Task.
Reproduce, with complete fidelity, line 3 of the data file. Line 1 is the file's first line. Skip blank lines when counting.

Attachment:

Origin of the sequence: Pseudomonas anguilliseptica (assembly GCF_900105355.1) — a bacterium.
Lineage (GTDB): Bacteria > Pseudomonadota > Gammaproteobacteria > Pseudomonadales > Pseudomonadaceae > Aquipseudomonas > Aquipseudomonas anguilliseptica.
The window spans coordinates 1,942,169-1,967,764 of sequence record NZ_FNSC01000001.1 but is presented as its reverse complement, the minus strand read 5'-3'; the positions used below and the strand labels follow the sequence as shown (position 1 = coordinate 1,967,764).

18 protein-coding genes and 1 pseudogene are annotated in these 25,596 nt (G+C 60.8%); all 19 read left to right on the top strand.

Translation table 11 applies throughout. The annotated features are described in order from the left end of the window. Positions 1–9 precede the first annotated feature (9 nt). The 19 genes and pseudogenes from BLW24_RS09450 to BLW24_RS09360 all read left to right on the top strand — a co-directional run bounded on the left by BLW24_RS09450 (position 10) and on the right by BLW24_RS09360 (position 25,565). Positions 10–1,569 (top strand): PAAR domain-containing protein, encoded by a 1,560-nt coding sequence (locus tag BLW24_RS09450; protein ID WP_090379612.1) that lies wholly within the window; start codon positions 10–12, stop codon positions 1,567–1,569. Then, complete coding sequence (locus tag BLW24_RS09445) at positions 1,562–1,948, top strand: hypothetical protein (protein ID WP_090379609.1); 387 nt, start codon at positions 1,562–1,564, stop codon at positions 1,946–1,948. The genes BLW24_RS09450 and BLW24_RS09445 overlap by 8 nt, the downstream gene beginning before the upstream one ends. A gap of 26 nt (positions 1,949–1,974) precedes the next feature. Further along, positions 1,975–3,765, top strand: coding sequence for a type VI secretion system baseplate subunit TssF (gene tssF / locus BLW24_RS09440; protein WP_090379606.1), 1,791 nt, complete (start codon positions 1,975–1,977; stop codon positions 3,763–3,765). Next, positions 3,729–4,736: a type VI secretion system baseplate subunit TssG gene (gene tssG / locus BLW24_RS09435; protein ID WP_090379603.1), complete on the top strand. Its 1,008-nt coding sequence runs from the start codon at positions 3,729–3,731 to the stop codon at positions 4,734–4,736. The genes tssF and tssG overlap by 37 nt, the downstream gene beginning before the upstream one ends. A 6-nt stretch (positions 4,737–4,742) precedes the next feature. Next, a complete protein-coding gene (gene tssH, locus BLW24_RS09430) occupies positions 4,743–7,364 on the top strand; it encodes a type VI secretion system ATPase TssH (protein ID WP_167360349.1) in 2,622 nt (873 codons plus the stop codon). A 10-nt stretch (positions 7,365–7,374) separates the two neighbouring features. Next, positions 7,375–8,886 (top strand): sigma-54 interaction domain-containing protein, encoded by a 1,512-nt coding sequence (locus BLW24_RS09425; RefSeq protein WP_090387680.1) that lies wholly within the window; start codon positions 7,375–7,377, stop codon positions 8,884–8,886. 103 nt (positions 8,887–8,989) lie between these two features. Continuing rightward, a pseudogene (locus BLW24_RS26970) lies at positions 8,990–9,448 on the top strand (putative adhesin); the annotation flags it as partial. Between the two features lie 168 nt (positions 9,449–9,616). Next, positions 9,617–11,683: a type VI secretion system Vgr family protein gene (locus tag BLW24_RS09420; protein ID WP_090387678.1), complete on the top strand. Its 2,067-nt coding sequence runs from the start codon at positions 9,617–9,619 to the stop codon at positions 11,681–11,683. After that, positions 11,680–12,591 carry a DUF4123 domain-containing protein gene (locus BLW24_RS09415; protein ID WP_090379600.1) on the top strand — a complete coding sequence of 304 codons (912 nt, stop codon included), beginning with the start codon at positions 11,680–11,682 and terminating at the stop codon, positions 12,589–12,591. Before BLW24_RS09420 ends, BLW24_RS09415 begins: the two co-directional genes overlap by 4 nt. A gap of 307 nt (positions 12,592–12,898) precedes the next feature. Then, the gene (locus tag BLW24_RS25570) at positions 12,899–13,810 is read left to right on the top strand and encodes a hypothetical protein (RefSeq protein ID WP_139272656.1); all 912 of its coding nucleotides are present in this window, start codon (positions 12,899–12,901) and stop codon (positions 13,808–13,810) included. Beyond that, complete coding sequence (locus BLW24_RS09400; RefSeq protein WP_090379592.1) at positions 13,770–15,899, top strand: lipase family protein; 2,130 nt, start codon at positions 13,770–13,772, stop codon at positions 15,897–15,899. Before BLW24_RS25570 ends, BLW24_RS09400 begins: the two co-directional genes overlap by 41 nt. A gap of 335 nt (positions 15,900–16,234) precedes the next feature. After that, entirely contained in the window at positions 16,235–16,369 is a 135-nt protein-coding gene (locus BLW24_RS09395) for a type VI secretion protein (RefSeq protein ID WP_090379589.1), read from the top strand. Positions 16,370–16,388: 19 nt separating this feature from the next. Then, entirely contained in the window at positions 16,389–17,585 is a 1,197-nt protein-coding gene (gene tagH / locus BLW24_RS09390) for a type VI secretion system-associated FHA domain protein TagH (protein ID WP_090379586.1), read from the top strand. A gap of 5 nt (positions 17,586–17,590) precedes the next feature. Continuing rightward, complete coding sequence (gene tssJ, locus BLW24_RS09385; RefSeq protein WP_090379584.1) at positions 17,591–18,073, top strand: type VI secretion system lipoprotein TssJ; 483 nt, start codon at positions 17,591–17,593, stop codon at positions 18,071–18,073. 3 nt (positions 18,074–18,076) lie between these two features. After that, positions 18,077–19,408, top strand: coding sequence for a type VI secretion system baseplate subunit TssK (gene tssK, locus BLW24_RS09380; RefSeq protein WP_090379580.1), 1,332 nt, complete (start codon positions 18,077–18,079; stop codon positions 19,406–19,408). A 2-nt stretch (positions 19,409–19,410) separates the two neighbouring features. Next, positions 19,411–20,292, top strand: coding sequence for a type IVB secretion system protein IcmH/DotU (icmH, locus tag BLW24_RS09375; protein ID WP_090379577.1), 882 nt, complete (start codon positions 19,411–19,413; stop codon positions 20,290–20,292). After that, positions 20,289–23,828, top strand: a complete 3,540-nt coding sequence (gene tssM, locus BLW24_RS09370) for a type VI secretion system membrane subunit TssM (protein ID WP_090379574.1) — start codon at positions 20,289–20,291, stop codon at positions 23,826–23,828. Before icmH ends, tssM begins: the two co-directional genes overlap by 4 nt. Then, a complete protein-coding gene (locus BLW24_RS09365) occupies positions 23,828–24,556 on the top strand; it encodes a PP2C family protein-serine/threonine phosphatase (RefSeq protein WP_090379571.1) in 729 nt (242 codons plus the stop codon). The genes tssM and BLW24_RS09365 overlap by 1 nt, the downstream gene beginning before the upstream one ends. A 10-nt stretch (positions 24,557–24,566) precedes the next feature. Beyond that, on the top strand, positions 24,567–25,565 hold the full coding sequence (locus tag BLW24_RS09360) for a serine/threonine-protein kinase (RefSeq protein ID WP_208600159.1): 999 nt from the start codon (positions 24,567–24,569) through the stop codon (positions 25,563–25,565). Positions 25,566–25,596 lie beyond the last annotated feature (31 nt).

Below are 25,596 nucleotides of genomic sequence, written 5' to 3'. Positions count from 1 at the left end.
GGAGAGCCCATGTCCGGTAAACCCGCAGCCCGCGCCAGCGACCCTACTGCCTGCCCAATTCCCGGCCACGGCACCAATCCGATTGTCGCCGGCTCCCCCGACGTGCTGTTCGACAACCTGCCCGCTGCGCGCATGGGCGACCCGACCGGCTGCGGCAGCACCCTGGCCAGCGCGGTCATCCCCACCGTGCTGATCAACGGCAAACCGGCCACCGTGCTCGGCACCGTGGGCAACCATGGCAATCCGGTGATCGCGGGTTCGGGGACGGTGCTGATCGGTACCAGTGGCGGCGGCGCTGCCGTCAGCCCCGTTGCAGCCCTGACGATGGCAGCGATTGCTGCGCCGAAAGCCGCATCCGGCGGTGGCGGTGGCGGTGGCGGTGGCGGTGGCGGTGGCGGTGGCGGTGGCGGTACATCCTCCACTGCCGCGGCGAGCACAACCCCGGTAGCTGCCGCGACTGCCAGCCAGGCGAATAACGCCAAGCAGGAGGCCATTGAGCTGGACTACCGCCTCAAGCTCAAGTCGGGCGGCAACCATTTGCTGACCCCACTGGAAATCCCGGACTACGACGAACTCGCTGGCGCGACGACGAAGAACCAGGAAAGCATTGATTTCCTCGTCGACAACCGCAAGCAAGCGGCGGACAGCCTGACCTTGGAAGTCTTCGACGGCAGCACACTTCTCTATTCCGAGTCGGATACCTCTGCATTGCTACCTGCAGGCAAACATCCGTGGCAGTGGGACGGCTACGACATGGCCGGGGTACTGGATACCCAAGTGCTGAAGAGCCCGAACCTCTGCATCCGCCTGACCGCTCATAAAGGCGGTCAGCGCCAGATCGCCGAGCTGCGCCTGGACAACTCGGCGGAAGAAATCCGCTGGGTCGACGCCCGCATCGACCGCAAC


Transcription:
The window spans coordinates 1,942,169-1,967,764 of sequence record NZ_FNSC01000001.1 but is presented as its reverse complement, the minus strand read 5'-3'; the positions used below and the strand labels follow the sequence as shown (position 1 = coordinate 1,967,764).